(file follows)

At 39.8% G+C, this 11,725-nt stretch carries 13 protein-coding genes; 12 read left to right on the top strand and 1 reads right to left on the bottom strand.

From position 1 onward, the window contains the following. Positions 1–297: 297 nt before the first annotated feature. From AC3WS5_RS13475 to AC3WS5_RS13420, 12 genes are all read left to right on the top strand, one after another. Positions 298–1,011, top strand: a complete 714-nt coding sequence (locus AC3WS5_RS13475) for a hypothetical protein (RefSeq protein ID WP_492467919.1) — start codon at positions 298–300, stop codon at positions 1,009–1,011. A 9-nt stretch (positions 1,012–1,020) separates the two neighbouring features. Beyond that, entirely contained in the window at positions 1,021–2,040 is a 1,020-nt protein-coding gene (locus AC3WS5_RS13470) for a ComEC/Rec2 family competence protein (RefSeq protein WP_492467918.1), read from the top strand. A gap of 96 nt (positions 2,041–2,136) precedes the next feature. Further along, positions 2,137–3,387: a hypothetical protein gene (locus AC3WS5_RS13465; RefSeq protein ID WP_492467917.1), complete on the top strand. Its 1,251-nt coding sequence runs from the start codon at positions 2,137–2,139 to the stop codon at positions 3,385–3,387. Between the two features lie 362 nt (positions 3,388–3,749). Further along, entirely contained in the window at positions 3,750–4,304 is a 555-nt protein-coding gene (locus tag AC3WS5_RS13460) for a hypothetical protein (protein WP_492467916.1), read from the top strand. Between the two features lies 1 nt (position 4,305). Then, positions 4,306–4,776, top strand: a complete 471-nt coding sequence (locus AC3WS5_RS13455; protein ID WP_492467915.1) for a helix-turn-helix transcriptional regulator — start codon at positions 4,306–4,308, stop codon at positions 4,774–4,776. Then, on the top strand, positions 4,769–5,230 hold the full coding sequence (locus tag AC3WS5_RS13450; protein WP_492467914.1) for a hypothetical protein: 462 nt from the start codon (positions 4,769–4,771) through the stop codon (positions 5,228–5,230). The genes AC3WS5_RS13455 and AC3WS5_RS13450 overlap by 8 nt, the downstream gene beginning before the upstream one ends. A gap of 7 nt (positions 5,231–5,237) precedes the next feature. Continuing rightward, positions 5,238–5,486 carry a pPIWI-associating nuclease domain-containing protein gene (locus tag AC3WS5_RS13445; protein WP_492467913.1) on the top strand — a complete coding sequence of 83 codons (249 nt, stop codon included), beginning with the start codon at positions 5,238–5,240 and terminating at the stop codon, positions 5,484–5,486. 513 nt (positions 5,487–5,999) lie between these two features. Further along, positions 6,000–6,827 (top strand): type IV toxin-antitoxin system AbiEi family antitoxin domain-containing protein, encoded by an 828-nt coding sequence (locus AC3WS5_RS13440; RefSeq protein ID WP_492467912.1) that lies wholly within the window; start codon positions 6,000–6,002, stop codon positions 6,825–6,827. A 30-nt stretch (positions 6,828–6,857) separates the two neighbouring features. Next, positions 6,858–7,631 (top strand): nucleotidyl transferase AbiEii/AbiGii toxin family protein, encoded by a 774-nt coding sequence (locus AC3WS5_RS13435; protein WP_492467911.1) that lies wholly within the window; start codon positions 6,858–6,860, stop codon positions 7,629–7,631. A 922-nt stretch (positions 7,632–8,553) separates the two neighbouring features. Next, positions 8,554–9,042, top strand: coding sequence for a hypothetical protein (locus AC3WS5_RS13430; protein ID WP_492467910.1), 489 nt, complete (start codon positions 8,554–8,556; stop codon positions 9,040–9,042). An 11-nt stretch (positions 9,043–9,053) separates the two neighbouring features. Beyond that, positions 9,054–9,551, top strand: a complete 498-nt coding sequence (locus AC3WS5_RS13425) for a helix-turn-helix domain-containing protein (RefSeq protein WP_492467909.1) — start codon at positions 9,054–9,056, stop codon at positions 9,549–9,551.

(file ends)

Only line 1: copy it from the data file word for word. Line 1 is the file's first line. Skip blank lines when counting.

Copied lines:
At 39.8% G+C, this 11,725-nt stretch carries 13 protein-coding genes; 12 read left to right on the top strand and 1 reads right to left on the bottom strand.